Farewell to Dikembe Mutombo
Dikembe Mutombo knew straight away his basketball career was over.
On Tuesday night, when he came down hard after tangling with Greg Oden, the 18-year veteran had to be carried off the court on a stretcher.
It was a sad way for one of basketball's most intriguing and lovable characters to sign off.
Mutombo will be remembered as one of the leagues best shot blockers ever. He blocked 3,289 shots over his career, second on the all time list to Nigerian superstar and former Rocket Hakeem Olajuwon.
What is truly remarkable about Mutombo is that in almost 1,200 career games, not once did he commit a personal foul.
At least in his own estimation.
Of course, he was called for several, but each time, Mutombo looked on in absolute wonderment at how the referees could possibly call him for an infraction?
It was adorable.
As his career went on and age caught up with him, Mutombo became less of a force on the glass and was never a great scorer, but blocking shots was what kept him effective.
Apart from the constant finger waggling, the other defining image of Mutombo's career will be of him lying on the ground clutching the ball in the 1994 playoffs.
The number eight seed, Denver Nuggets, had upset the Seattle Supersonics in Game Five of the first round of the playoffs to win the series 3-2.
The Sonics were favoured to go to the finals that year and took a comfortable 2-0 series lead before the Nuggets stormed back.
Led by Mutombo who swatted 31 shots for the series, Denver caused one of the biggest shocks in NBA history.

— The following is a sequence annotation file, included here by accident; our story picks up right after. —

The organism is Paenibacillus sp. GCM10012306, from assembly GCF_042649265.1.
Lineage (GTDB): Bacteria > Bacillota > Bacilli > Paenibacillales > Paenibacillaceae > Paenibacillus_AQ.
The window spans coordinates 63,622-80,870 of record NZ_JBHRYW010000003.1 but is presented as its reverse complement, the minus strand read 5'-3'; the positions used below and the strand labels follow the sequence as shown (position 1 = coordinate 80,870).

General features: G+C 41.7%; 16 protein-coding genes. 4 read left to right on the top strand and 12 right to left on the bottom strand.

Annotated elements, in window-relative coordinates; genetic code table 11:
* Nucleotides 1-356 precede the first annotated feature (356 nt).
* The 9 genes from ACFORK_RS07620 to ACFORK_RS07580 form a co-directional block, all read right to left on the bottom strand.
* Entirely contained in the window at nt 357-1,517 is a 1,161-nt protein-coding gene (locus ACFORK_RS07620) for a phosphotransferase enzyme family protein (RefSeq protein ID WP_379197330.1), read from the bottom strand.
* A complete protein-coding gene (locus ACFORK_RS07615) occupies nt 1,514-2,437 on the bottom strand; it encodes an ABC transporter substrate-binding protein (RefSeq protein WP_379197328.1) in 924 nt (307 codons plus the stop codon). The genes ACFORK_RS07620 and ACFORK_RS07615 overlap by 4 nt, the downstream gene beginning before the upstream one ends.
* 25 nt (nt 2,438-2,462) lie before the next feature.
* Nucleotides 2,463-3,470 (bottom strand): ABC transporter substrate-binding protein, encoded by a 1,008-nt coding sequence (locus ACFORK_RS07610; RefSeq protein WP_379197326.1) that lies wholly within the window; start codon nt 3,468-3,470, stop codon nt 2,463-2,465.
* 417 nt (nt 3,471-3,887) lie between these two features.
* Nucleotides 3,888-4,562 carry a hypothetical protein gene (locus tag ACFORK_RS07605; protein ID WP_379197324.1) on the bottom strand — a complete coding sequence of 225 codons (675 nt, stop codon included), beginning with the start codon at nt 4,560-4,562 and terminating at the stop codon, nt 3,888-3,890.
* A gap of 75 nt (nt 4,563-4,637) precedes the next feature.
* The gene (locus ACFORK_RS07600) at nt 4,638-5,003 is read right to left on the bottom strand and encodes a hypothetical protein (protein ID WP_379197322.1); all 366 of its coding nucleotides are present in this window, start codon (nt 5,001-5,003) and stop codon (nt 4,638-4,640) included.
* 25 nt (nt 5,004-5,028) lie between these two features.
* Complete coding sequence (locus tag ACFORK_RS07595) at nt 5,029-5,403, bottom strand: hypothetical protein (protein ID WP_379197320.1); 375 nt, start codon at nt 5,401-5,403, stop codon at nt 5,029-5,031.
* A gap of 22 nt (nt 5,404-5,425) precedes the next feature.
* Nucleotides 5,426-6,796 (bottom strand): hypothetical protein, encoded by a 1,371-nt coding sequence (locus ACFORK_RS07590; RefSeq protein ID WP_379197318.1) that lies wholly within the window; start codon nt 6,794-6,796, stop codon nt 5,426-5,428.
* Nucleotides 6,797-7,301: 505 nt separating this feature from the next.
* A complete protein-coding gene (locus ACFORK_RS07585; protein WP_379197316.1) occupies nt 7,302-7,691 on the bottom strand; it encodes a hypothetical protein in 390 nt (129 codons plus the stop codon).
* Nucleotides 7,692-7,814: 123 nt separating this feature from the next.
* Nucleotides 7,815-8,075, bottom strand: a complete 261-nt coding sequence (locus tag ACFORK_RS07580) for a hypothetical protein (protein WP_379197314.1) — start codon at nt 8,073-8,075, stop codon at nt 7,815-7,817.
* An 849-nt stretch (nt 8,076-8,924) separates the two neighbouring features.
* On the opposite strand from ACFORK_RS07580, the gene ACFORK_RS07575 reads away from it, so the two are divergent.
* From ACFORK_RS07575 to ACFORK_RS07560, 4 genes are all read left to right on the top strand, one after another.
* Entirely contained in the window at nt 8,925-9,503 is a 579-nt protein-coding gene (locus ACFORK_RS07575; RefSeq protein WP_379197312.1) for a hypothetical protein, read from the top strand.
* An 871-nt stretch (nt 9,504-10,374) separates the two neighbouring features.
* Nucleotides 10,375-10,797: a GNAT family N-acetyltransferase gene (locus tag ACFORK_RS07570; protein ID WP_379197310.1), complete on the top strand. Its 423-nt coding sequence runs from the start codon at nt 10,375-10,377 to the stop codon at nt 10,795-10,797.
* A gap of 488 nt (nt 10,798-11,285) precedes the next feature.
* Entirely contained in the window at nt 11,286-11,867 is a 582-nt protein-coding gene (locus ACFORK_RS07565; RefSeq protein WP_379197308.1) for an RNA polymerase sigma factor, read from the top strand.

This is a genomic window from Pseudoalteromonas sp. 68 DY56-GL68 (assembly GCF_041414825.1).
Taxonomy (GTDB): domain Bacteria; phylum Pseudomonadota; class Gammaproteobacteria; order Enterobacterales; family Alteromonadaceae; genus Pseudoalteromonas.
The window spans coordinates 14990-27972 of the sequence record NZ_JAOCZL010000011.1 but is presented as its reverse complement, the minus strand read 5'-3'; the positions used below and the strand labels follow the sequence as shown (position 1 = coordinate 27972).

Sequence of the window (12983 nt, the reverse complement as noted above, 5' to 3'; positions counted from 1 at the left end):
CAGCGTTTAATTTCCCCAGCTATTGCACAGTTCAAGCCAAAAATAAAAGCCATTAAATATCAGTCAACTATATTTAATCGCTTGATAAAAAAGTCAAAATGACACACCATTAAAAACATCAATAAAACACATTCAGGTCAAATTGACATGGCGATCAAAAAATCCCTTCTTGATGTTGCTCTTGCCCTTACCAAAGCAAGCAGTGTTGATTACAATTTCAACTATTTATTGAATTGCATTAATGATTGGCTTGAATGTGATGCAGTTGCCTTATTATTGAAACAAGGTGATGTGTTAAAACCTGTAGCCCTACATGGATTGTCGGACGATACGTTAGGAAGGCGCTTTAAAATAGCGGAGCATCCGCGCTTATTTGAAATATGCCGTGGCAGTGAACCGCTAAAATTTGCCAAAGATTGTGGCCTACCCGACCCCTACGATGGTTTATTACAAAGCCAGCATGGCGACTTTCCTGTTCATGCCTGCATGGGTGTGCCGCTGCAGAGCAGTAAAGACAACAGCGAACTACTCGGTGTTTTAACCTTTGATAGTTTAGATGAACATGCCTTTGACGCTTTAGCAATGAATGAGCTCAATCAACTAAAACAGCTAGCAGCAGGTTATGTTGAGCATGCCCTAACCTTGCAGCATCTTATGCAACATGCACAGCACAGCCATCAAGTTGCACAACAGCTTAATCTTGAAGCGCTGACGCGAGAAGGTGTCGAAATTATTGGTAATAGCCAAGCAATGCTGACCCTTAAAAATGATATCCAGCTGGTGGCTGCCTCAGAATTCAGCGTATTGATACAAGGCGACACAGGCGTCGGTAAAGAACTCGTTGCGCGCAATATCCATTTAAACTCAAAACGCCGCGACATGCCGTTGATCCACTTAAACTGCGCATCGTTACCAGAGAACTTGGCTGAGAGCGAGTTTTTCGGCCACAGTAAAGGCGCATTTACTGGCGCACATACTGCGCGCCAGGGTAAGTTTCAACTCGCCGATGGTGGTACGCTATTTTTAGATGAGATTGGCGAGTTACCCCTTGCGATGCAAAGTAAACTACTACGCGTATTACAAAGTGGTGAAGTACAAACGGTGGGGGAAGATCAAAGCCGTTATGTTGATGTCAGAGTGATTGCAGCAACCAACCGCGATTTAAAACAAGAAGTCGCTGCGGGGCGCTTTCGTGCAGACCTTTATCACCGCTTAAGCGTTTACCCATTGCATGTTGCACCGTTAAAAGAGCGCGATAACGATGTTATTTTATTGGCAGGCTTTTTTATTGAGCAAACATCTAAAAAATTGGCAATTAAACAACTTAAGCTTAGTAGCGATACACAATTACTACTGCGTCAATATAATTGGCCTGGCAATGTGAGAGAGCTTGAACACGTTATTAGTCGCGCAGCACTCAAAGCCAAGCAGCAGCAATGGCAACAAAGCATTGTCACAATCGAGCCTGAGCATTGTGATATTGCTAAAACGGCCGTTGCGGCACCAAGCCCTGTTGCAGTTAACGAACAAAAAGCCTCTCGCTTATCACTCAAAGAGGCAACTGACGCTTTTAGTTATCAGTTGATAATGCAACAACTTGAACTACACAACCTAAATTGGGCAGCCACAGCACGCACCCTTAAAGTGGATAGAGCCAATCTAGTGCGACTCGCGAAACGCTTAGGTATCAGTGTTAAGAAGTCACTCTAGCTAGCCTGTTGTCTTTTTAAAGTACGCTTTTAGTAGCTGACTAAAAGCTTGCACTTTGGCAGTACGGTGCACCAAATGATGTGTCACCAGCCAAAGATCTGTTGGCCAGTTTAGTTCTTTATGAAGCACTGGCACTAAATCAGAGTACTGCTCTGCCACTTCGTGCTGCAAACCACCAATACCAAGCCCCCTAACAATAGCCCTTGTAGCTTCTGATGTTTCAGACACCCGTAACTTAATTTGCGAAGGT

Mutomobo arrived in the NBA via the fourth pick of the 1991 draft. Until Tuesday night, he was the only player from that year's draft still active in the league.
His full name is Dikembe Mutombo Mpolondo Mukamba Jean-Jacques Wamutombo and he was born in the Congo.
Mutombo was playfully mocked at times for the way he spoke English. That said however, Mutombo is multi-lingual being fluent in Spanish, French, Portuguese, and several other African dialects and languages.
Mutombo's career in the NBA has helped him bring awareness and help to his native Congo. He has helped fund and build a hospital in the Capital City of Kinshasa and named it after his mother who passed away from a stroke in 1997.
In this age of "me-first" athletics who often try to just build themselves houses the size of small castles, Mutombo was always more interested in building a facility to help as many people from his home town as he could.
While Mutombo's career was coming to a close anyway, it was truly sad to see him leave on a stretcher. Hopefully, he recovers quickly and is back waggling his finger on the sidelines soon.
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